WindNODE is a project comprised of more than 70 partners that are collaborating on 50 subprojects. Each individually, they contribute to solving the challenge: integrating renewable energy sources into our energy system. To understand the project's full scope, it is crucial to examine WindNODE's parts in detail.
Each of our "WindNODE spotlight" stories will provide you with a tangible impression of one of our subprojects. Which research questions are asked, and how do we plan to answer them? Who are the people behind the solutions and how do they contribute to WindNODE and our overall mission: advancing the energy transition?
The researchers of the Fraunhofer Institute for Open Communication Systems (FOKUS) have developed an online platform for energy data and energy services in the scope of a WindNODE workstream. Algorithms will aim to discover new opportunities whilst creating added value from the large amount of energy data and services. In order to allow this vision to become reality, the researchers of the FOKUS Institute developed an online platform for energy data and services. Using blockchain technology, contracts can be made within the platform between the numerous participating partners.
When the wind and sun push too much energy into the power systems, some power lines fall into the 'red zone'. The WindNODE flexibility platform shows how local industrial or storage units can use surplus electricity directly and so relieve the pressure on power lines in a targeted manner.
In the Uckermark region, around 150 kilometres north of Berlin, lies a village which has been heated by wind power since February 2020. What is demonstrated here by this WindNODE project could set the tone for the entire North-East.
In its Berlin factories, Siemens is testing how energy-intensive processes can be shifted to times of high renewable electricity supply. This saves electricity costs and helps to better integrate the fluctuating offer from renewable energy sources into the power grid. What is being tested in Berlin can be transferred to all Siemens factories worldwide, as well as be offered to customers.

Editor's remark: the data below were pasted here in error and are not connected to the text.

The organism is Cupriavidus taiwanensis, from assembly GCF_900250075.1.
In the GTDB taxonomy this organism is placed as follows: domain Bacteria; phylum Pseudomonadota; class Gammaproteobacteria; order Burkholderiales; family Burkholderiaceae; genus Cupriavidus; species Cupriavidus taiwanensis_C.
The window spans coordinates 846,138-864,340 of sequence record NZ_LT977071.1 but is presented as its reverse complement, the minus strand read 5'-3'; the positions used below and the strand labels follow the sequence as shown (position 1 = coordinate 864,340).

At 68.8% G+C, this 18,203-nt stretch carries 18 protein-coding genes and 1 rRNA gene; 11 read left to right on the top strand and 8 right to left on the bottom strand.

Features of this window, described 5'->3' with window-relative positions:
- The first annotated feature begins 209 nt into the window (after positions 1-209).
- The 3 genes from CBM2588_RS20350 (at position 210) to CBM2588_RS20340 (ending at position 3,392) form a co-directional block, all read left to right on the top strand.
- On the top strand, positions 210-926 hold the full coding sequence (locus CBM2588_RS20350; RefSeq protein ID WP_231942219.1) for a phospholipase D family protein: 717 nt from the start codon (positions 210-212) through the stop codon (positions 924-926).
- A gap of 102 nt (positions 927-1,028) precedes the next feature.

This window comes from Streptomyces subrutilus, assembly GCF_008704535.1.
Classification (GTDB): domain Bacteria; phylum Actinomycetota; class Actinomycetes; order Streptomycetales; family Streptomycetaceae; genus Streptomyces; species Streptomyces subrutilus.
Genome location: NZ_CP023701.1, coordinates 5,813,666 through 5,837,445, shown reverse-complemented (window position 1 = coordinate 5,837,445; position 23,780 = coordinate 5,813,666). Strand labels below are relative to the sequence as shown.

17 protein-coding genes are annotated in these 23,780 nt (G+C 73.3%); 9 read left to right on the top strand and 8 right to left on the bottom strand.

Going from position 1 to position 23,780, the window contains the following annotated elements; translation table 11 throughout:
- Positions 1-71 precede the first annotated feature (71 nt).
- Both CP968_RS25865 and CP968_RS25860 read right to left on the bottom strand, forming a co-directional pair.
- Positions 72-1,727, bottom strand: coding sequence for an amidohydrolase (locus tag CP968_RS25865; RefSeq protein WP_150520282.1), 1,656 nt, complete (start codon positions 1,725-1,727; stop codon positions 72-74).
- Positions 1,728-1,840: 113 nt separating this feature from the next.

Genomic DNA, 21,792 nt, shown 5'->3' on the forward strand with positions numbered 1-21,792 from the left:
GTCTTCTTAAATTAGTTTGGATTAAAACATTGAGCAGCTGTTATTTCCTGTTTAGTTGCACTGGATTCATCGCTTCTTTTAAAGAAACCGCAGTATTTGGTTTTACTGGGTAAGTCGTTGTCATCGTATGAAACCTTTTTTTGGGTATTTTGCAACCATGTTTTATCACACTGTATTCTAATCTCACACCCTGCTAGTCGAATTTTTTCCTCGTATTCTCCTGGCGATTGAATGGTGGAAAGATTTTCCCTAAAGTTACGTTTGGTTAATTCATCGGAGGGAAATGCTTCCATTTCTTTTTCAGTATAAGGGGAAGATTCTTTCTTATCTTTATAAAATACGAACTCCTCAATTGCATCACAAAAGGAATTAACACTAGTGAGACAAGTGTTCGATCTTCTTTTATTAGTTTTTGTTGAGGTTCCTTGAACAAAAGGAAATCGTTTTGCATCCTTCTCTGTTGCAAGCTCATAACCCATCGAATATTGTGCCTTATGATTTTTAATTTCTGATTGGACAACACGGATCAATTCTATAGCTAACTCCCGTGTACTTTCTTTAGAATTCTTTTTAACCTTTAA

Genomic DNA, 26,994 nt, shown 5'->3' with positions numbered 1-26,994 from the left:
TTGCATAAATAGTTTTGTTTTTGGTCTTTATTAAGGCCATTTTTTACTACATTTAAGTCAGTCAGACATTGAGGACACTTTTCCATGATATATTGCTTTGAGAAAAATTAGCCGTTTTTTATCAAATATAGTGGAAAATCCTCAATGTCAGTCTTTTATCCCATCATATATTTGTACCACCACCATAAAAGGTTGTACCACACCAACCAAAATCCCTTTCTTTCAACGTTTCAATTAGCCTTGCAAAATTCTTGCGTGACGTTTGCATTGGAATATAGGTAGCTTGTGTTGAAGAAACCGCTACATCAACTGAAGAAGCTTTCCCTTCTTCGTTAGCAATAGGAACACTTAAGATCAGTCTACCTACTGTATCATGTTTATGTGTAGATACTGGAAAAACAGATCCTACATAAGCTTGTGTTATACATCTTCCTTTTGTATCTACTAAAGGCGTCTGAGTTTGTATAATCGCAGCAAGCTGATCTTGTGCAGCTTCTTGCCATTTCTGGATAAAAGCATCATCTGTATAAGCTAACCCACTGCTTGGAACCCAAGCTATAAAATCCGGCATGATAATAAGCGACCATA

For the energy system of tomorrow our daily electricity not only must come from renewable sources, it must also be used smart: Both for customers and the grid. In WindNODE, WEMAG shows in an exemplary manner how wind power can contribute to warm houses and stable electricity grids.
Reduced energy consumption and flexible electric heating: the future of the energy transition has already started here, in a city quarter from the 1960s, of all places. Incidentally, the WindNODE project shows how the CO2 targets of the building industry for 2030 can also be achieved at a favourable cost to the consumer.
How do we get society involved in shaping the energy transition? In the WindNODE Challenge, Berlin Partner for Business and Technology is testing ‘serious gaming’ as a social simulation of the energy transition. The participants slip into new roles and experience something entirely unexpected.
In the scope of WindNODE, software and hardware developers such as Bosch Software Innovations and devolo are developing and testing the technology to mobilise thousands of small installations for the energy transition together with system operator Stromnetz Berlin. This will form the digital backbone for the power grid of the future.
Digital meters provide more and more real-time data about the generation by wind turbines and PV. They help to make the power grid fit for the energy transition. Solandeo uses these data for faster and cheaper forecasts with a higher geographic resolution of generation from renewables. In doing so, it helps system operators and electricity traders.
Berliner Wasserbetriebe shows how important wastewater treatment plants can be as flexible power suppliers and consumers in all of Germany. WindNODE should now help to further develop the economic and regulatory framework conditions for the use of sewage gas.